A Canadian warship has had a busy weekend on the Arabian Sea, thwarting a pirate attack and delivering supplies to a boatload of Somali refugees all in the same 24-hour period.

On Saturday, HMCS Winnipeg, currently involved in an anti-pirate NATO mission called Operation Allied Protector, saw three skiffs approaching an Indian merchant vessel.

The Pacific Opal radioed for help and Cmdr. Craig Baines, the commanding officer of the Canadian warship, sent out a Sea King helicopter to investigate.

Baines told CTV Newsnet that HMCS Winnipeg got the call for help while it was busy escorting another ship.

"We were actually escorting another vessel at the time when we noticed that another ship launched three smaller vessels that rapidly closed in on a merchant vessel that was nearby in the area," he said Sunday.

Pilot Maj. James Hawthorne said the pirates complied with Canadian instructions, which came in the form of a sign hanging from the side of the helicopter with the word "Stop" written in Somali.

"Whatever their intentions were, they complied without instructions and allowed the merchant vessel to proceed," Hawthorne said, when quoted in a military statement that was released Saturday.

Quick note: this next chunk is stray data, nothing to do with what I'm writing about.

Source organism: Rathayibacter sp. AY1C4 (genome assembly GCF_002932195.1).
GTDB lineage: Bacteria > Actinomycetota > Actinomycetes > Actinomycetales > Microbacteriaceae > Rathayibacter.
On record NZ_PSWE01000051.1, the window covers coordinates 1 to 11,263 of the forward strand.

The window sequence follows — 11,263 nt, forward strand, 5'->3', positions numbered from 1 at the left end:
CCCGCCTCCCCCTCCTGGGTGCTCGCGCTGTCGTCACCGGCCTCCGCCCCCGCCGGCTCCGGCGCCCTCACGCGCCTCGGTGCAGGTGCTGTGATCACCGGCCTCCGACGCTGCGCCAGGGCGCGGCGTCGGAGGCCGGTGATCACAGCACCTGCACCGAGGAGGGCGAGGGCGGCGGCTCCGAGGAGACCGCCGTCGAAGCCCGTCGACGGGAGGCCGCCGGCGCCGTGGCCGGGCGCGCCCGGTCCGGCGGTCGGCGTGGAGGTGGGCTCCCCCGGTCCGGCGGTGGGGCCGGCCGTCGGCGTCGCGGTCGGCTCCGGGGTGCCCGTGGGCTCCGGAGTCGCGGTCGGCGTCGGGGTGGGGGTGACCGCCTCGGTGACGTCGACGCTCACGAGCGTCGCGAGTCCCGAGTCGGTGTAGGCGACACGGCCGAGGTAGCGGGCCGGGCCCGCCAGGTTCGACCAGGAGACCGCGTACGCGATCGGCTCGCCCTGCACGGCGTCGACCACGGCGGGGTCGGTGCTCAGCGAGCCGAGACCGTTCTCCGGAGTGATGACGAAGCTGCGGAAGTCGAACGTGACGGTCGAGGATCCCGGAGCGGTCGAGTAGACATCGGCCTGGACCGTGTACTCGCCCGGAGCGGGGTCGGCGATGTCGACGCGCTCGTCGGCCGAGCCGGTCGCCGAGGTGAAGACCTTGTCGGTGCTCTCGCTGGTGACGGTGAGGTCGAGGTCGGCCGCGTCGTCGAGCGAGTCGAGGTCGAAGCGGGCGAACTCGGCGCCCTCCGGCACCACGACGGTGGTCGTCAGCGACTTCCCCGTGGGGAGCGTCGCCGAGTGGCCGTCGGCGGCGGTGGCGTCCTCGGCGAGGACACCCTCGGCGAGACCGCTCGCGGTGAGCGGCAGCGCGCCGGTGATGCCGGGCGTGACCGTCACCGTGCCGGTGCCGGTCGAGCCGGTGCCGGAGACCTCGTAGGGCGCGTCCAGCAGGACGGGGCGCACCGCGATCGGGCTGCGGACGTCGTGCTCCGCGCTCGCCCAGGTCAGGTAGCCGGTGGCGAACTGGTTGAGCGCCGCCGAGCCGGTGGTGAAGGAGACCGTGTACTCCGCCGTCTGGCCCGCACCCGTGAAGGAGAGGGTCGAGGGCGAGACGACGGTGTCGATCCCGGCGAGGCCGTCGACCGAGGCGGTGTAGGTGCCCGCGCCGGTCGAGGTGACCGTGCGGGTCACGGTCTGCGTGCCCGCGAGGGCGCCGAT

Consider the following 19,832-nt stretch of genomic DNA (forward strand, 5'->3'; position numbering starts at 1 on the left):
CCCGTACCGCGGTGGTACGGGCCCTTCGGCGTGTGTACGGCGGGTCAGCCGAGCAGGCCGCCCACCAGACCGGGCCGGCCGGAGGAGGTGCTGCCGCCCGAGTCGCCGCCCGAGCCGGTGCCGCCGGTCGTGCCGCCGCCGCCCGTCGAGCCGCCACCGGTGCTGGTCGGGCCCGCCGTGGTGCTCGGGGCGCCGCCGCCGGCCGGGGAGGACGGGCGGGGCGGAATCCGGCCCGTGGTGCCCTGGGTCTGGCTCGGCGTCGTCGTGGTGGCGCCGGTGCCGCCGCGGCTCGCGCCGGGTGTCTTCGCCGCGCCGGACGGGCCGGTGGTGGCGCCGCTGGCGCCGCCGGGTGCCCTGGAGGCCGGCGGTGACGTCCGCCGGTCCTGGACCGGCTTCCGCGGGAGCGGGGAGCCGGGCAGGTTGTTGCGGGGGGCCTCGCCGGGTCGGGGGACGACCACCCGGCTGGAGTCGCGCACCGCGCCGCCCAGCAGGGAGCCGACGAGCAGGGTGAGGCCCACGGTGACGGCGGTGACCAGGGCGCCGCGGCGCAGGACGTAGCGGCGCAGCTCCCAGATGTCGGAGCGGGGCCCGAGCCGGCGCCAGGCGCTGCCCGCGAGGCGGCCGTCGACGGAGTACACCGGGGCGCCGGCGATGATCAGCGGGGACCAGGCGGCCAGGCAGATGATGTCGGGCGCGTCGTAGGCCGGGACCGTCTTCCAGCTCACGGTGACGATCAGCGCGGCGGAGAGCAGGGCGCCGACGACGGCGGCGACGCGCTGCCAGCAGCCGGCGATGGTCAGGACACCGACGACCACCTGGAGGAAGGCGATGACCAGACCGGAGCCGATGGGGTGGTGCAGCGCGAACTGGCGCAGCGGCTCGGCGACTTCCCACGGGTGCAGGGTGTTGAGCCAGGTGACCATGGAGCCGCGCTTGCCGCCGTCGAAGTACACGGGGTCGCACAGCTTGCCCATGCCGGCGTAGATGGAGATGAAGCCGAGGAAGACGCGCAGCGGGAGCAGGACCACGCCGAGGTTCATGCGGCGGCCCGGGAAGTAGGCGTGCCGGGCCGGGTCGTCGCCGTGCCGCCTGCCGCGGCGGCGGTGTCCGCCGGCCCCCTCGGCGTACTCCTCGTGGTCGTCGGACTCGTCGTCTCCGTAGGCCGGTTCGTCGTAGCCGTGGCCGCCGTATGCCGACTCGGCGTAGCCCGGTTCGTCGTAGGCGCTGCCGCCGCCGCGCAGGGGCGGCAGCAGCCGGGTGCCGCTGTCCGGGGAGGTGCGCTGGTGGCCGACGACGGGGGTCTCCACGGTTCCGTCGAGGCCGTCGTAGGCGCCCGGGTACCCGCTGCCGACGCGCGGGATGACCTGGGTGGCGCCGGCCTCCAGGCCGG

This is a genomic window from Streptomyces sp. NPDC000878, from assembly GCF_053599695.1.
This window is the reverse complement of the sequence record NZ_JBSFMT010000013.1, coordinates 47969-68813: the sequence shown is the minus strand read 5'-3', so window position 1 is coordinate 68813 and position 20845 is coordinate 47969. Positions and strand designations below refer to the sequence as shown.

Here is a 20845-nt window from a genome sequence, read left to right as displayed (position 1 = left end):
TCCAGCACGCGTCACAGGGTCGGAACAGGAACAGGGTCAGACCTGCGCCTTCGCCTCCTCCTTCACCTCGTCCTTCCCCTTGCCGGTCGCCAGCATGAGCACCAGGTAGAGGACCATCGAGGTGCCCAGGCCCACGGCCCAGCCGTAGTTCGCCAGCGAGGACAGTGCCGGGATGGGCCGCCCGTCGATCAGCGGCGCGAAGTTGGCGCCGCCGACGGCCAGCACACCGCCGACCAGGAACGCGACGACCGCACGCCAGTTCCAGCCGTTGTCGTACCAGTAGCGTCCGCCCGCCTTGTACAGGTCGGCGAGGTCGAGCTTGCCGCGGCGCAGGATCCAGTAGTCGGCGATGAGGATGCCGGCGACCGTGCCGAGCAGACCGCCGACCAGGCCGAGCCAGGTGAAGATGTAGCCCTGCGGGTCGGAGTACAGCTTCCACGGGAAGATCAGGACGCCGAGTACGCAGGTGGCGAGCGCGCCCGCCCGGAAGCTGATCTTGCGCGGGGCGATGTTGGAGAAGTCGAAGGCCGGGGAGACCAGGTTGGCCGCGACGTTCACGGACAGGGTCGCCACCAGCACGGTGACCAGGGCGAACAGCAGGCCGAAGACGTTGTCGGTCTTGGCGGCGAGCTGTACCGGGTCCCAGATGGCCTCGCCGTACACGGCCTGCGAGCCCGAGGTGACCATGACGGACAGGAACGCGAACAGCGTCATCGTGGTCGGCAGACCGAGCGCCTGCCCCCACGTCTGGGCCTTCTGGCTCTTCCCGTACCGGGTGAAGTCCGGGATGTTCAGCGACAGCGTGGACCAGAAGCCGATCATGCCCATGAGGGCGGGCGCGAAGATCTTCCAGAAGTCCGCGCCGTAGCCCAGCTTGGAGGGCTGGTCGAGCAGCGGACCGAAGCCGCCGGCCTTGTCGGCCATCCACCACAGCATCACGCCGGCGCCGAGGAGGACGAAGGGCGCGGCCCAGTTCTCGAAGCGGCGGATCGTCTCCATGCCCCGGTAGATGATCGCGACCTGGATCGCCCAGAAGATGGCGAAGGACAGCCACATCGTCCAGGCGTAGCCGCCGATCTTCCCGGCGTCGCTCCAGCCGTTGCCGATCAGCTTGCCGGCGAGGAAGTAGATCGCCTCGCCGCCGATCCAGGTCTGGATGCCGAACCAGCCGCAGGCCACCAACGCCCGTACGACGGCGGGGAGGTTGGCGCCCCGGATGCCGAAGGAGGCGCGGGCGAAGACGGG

Baines said the helicopter shadowed the suspected pirate skiffs for about 15 minutes in total.

"After we've deterred something, if they haven't actually done an act of piracy, which in this case they hadn't because we intervened beforehand, we usually just let them carry on and try to monitor their position," Baines said.

Few pirates would engage a military ship or helicopter, he said, because the risks are too high.

"The fortunate thing is that the pirates want nothing to do with warships or helicopters," Baines said.

"They are in this for economic gain only and so they know that if they ever tried to engage a ship or a helicopter, it would end badly for them."

Afterward, the HMCS Winnipeg crew got a thank you message from the crew on board the Pacific Opal, Baines said.

Lieut. Gen. Michel Gauthier said the incident "highlights the importance of our mission and the efforts to make a difference with our coalition partners in the fight against piracy and international terrorism."

HMCS Winnipeg saw further action on Sunday when it brought supplies to a boatload of Somali refugees who were hungry and thirsty after being at sea for two days.

The warship has a crew of some 240 officers and non-commissioned members and is based out of Esquimalt, B.C.

It has been at sea since February and is scheduled to return to B.C. in August.

With files from The Canadian Press